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Tag Archives: Miranda Warnings

Criminal Practice – Confession – No Miranda Warnings – Unexpected Remark – Indecent Exposure (access required)

State v. Chandler During his search of defendant, an officer made a remark that may have elicited the incriminating statement defendant made while being escorted to his cell; nevertheless, there was no interrogation involved, Miranda warnings were not warranted, and defendant’s voluntary statement was properly admitted into evidence.

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Criminal Practice – Constitutional – Miranda Warnings – Right to Cease Questioning – DUI (access required)

State v. Hoyle In State v. Kennedy, 325 S.C. 295, 479 S.E.2d 838 (Ct. App. 1996), aff’d as modified, 333 S.C. 426, 510 S.E.2d 714 (1998), this court said, “A suspect in custody may not be subjected to interrogation unless he is informed that: he has the right to remain silent; anything he says can be used against him in a court of law; he has a right to the presence of an attorney; if he cannot afford an attorney, one will be appointed for him prior to any questioning, if he so desires; and he has the right to terminate the interrogation at any time and not to answer any further questions.” We now hold that the italicized portion of this quotation was obiter dictum. The S.C. Supreme Court does not interpret Miranda v. Arizona, 384 U.S. 436 (1966), to require a warning on the right to terminate an interrogation at any time and to not answer any further questions.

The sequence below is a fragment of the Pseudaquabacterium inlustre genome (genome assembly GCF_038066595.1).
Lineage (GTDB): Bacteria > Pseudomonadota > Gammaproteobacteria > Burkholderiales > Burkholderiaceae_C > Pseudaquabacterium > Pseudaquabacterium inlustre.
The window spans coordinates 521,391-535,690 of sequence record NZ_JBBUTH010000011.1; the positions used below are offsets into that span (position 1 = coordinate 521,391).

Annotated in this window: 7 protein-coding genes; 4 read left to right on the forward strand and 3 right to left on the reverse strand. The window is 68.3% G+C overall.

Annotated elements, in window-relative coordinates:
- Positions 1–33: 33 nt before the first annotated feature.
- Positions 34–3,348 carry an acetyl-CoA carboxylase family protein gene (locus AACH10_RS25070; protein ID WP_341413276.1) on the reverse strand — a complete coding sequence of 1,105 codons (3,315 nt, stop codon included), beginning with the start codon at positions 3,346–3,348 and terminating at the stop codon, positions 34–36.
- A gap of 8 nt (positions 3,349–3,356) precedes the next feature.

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Are police required to re-Mirandize for new charges? U.S. Supreme Court justices to consider issue (access required)

The justices of the U.S. Supreme Court considered last week whether a jail inmate must be Mirandized before police can question him about an unrelated charge. The case, Howes v. Fields, involves Randall Fields, who was jailed on a charge of disorderly conduct when police questioned him over unrelated allegations that he had sex with a minor. After seven hours of questioning and repeatedly saying he no longer wanted to talk, the defendant admitted to two acts of sexual conduct with the minor. He was convicted on the sex charge.

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Criminal Practice – Right to Remain Silent – Miranda Warnings – Waiver – 17-Year-Old Special Education Student – Evidence – Surveillance Footage – Failure to Preserve – Grand Jury Proceedings – Prior Inconsistent Statements (access required)

State v. Moses. (Lawyers Weekly No. 011-132-10, 11 pp.) (Daniel F. Pieper, J.) Appealed from Greenville County Circuit Court. (John C. Few, J.) S.C. App. Click here for the full text of the opinion. Holding: Even though the 17-year-old special ...

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